Students seeking to minor in ENVS are required to meet with the Director of ENVS (currently Prof. Luria) to devise a list of available courses that complement the student’s major.

All ENVS minors are required to have successfully completed all of the pre-requisite courses to be admitted into upper-level courses. 

Students majoring in the natural sciences must take 4 courses in the social sciences and humanities and 3 courses in the natural sciences.  Students majoring in the social sciences and humanities must take 4 courses in the natural sciences and 3 courses in the social sciences and humanities. We strongly recommend that all non-science ENVS minors take BIOL 117 and consider taking BIOL 163.

Only two courses can count toward both a major and the ENVS minor.

Old Minor requirements

Science majors:

  • 4 environmental courses outside the sciences, 3 environmental science courses

Humanities and social science majors:

  • 4 environmental science courses, 3 environmental courses outside the sciences

All students: No more than 2 courses can overlap with your major

New Minor requirements

(7 courses, beginning with class of 2023)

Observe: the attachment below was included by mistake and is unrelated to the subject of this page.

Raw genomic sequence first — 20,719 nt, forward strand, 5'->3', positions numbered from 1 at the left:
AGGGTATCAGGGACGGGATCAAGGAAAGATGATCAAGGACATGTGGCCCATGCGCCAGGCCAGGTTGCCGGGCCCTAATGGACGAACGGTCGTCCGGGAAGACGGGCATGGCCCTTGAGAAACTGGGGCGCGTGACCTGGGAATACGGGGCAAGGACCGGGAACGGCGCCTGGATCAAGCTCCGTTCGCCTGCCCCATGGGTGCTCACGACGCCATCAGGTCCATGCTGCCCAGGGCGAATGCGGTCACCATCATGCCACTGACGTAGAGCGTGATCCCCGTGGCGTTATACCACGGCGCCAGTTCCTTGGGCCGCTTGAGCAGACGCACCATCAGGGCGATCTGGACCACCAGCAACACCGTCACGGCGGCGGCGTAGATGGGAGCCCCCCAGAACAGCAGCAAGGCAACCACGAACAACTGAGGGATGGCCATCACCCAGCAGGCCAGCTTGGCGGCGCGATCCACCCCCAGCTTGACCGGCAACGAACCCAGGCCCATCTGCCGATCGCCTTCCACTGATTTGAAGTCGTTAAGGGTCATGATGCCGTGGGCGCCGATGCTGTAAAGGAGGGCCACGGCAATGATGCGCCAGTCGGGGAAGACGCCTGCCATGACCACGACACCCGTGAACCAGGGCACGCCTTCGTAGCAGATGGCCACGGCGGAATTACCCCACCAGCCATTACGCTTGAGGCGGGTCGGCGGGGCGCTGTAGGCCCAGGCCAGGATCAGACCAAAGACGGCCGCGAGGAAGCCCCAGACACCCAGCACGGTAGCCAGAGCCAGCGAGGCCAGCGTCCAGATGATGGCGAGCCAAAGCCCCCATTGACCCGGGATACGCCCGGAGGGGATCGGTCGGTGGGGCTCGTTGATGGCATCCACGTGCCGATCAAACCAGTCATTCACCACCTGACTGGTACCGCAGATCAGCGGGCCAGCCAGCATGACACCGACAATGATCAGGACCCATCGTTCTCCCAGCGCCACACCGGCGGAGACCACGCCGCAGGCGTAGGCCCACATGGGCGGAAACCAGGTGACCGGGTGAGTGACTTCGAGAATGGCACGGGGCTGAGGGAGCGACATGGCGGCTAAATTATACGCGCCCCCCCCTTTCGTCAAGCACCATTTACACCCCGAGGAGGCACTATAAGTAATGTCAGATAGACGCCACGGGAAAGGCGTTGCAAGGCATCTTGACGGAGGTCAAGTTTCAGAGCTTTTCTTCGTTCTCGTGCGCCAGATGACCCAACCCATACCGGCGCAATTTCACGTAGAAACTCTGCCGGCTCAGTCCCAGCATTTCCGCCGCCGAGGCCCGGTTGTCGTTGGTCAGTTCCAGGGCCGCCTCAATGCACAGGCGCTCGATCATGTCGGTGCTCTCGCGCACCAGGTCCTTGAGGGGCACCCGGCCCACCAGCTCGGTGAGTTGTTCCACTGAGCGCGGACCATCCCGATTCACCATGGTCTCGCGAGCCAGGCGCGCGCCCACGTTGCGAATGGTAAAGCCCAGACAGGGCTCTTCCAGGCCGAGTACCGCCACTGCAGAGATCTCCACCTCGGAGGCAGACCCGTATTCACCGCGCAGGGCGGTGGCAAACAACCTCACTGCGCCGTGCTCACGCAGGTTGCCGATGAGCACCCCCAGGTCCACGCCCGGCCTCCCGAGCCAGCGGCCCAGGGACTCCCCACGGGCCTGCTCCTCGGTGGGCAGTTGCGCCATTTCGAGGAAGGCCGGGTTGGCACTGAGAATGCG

1. BIOL 117 Environmental Science or BIOL 280 General Ecology

2. ENVS 199 (118) Environmental Perspectives

3. One environmental humanities course

4. One environmental social science course

5. And 6. Two additional environmental science courses

7. One more environmental course in any area 

No more than 2 courses can overlap with major, and at least three courses must be at the 200-level or higher.

Courses in Environmental Studies:

Note that not every course is offered every year.  This is not a complete list; new Environmental Studies courses are being offered in all the above disciplines on a regular basis.  Some courses may have pre-requisites that are not listed.

Students may also use certain study abroad courses to fulfill major and minor requirements with prior permission from the Environmental Studies Study Abroad Coordinator.

Courses in Environmental Humanities: